While not technically on Route 66 today, the original Big Texan Steak Ranch first stood on Route 66 along East Amarillo Boulevard when the steakhouse was built in 1960. It all began in 1959, when Bob Lee went seeking a large steak in the midst of "cow country.” To his surprise, Amarillo sported not a single cowboy steak house, which Lee soon began to rectify.

 

A year later, The Big Texan Steak Ranch opened, claiming to serve the largest steak in Texas. But simply serving the largest steak wasn’t enough, Lee soon began promoting a Free 72 ounce Steak Dinner if customers could eat the whole thing in less than an hour. It wasn’t long before the promotion gained national attention and travelers thinking of Amarillo, immediately associated it with the Texan Steak Ranch, making the restaurant a "must stop” for travelers of the Mother Road.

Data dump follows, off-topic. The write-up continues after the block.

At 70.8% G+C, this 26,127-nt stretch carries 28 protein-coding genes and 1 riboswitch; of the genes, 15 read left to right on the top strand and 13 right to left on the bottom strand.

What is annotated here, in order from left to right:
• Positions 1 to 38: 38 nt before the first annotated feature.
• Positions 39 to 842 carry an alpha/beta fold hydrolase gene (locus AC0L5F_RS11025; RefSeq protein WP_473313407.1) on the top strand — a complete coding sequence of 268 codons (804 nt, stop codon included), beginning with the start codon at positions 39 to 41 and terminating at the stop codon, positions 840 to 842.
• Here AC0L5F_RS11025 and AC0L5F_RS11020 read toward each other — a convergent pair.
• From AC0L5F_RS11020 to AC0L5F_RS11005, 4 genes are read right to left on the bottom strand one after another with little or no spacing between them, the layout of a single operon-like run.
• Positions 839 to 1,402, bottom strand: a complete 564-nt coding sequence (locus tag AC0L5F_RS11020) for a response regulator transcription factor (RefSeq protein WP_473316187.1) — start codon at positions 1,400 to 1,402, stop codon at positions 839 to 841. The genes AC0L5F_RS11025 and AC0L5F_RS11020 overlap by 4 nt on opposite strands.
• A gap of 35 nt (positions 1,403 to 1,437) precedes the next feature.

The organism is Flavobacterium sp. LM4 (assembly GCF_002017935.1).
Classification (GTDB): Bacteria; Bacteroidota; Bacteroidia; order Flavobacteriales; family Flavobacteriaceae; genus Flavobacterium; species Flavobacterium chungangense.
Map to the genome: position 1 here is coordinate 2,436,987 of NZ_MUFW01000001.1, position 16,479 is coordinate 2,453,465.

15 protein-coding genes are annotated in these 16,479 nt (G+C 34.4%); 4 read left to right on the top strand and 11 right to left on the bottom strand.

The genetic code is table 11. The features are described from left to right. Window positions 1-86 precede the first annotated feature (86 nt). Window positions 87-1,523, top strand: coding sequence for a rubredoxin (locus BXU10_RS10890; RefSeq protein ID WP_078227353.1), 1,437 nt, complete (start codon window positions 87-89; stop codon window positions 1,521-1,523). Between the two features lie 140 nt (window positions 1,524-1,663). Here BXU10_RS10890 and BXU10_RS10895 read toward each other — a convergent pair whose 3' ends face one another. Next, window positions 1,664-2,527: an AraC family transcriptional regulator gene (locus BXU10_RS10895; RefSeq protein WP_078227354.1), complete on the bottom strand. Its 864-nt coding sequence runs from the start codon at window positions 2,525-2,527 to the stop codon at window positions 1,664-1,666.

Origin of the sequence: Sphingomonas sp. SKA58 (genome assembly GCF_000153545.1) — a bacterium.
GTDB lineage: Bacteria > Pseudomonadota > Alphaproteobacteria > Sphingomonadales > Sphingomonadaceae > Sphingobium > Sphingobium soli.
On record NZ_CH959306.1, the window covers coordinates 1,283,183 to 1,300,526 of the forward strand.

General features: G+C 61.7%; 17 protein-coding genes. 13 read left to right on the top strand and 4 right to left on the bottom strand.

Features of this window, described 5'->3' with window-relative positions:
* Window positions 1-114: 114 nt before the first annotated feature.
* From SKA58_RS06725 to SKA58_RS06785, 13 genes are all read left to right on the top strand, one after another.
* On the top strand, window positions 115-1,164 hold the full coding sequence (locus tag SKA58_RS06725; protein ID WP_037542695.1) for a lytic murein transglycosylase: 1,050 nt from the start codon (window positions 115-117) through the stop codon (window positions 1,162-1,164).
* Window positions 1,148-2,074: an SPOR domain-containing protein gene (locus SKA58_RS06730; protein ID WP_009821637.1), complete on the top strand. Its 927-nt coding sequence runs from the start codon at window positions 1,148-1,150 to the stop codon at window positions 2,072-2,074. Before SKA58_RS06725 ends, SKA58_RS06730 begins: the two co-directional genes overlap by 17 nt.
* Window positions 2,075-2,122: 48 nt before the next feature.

When I-40 barreled through Amarillo, bypassing Route 66, Lee moved the restaurant nearer the traffic, but the famous steakhouse retained its reputation as a Mother Road landmark. In addition to its more than 40 year old steak promotion and seating for 450 in its restaurant, the Big Texan also sports a motel, Old West entertainment, a gift shop, and even a Horse Hotel, all decorated to resemble an Old West town. The Lee family continues to operate the complex that is not only lots of fun, but also provides a delicious steak.

 

In the meantime, keep your eyes open for a series of mock road signs scattered throughout the city that are collectively referred to as the Dynamite Museum. These signs portray odd bits of philosophy, pictures, and sometimes --  just nonsense. Developed by the eccentric millionaire, Stanley Marsh, you can see lots of pictures of these signs by visiting our Cadillac Ranch and Other Panhandle Oddities page. The article describes the many eccentricities of Stanley Marsh including the Cadillac Ranch and  more.